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PhD Candidate in Experimental Physics: 2D Material Detectors

Posted 18 May 2024
Work experience
1 to 3 years
Full-time / part-time
Job function
€2,770 - €3,539 per month
Degree level
Required languages
English (Fluent)
Dutch (Fluent)
31 May 2024 00:00

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The PhD project in which you will be participating aims to leverage the unique properties of 2D materials and their heterostructures for making ultrahigh-gain, ultralow-noise detectors for applications in high-energy physics. Recently, novel 2D material devices have been developed based on heterostructures of semiconducting 2D monolayers such as transition metal dicalchogenides (TMDSs). Similar to traditional Si and GaAs photodetectors, 2D material detectors can be built with internal amplification to produce avalanche photodiodes, while offering unique advantages in terms of low noise and high gain. In collaboration with the Institute for High-Energy Physics, we will investigate the potential of these novel 2D material devices to open up new realms in the detection of dark matter, particles and gravitational waves.

What are you going to do?

Recently, a new material class with excellent optoelectronic properties has been emerging. 2D materials, so-called van der Waals (vdW) layered materials, have prompted a revolution in optoelectronic devices such as photodetectors, solar cells and photon emitters. Among the many 2D vdW materials, transition metal dichalcogenides are of special interest due to the large range of electronic band structures and gaps. These 2D materials show great potential for high-performance avalanche photodetectors (APDs), promising a new paradigm in ultrahigh gain and low-noise detectors, operable close to room temperature. 2D APDs can operate within the visible (VIS), near-infrared (NIR) and mid-wavelength infrared (MWIR) range with high responsivity and gain, providing unique opportunities for (astro)particle physics applications.

In this project, we will develop high-gain, low-noise 2D material detectors and explore their suitability for applications in high energy physics.

You will:

  • Work in a collaboration between the optoelectronics group of Schall and van de Groep at WZI, and the detector R&D group at Nikhef, contact M.Vreeswijk;
  • Use the nanofabrication facilities at the Amsterdam Nanocenter, together with the optics labs at WZI to fabricate and investigate the 2D material devices, and the state-of-the-art detector facilities at Nikhef to characterize their detection performance in terms of gain, noise and time resolution;
  • Be fully integrated in both groups to bridge from material innovation to new applications in high-energy physics.

What do you have to offer?

You have:

  • Master degree in Physics, Physical Chemistry or Electrical Engineering;
  • Experience in the following fields: 2D materials, Nanofabrication, (2D material) devices/detectors, detector measurements.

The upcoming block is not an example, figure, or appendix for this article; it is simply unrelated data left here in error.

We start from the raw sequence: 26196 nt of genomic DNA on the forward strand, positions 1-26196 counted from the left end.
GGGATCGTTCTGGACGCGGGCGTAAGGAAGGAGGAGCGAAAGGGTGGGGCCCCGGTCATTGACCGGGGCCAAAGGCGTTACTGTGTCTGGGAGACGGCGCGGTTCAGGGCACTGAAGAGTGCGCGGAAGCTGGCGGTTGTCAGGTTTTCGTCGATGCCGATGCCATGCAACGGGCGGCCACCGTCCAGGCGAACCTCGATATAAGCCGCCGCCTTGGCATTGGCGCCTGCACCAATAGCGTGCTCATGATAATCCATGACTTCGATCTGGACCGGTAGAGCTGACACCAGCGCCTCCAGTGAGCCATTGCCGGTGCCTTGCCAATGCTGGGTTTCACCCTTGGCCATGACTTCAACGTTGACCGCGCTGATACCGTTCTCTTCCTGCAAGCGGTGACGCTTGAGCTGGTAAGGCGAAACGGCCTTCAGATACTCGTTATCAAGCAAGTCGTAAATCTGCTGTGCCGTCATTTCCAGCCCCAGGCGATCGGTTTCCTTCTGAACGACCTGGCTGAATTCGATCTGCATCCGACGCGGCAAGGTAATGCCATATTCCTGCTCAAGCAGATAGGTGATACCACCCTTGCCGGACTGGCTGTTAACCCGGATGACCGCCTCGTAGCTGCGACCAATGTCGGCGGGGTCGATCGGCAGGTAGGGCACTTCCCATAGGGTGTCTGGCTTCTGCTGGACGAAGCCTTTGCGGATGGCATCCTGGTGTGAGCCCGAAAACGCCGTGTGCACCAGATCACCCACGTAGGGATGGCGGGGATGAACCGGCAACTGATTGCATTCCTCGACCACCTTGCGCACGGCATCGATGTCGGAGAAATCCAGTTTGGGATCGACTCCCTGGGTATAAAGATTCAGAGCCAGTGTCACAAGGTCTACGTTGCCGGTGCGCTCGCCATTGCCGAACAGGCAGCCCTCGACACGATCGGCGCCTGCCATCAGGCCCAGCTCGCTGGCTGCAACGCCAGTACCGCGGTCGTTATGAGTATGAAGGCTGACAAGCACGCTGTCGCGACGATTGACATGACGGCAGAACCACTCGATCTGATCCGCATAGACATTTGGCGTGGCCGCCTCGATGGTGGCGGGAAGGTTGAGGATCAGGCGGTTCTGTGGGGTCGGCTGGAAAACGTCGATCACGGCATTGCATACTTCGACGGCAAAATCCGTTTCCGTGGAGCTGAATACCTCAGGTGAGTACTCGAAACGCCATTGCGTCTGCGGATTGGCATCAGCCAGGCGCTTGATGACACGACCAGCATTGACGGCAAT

You should be able to:

  • Work at the interface between Materials Science and High Energy Physics instrumentation;
  • Collaborate and adapt in an international team and possess very good communication skills in oral and written English.

Our offer

A temporary contract for 38 hours per week for the duration of 4 years (the initial contract will be for a period of 18 months and after satisfactory evaluation it will be extended for a total duration of 4 years). This should lead to a dissertation (PhD thesis). We will draft an educational plan that includes attendance of courses and (international) meetings. We also expect you to assist in teaching undergraduates and master students.

The gross monthly salary, based on 38 hours per week and dependent on relevant experience, ranges between € 2,770 to € 3,539 (scale P). This does not include 8% holiday allowance and 8,3% year-end allowance. A favourable tax agreement, the ‘30% ruling’, may apply to non-Dutch applicants.

Besides the salary and a vibrant and challenging environment at Science Park we offer you multiple fringe benefits:

  • 232 holiday hours per year (based on fulltime) and extra holidays between Christmas and 1 January;
  • multiple courses to follow from our Teaching and Learning Centre;
  • a complete educational program for PhD students;
  • multiple courses on topics such as leadership for academic staff;
  • multiple courses on topics such as time management, handling stress and an online learning platform with 100+ different courses;
  • 7 weeks birth leave (partner leave) with 100% salary;
  • partly paid parental leave;
  • the possibility to set up a workplace at home;
  • a pension at ABP for which UvA pays two third part of the contribution;
  • the possibility to follow courses to learn Dutch;
  • help with housing for a studio or small apartment when you’re moving from abroad.

The University of Amsterdam is one of the largest comprehensive universities in Europe. With some 40,000 students, 6,000 staff, 3,000 PhD candidates, and an annual budget of more than 850 million euros, it is also one of Amsterdam’s biggest employers.
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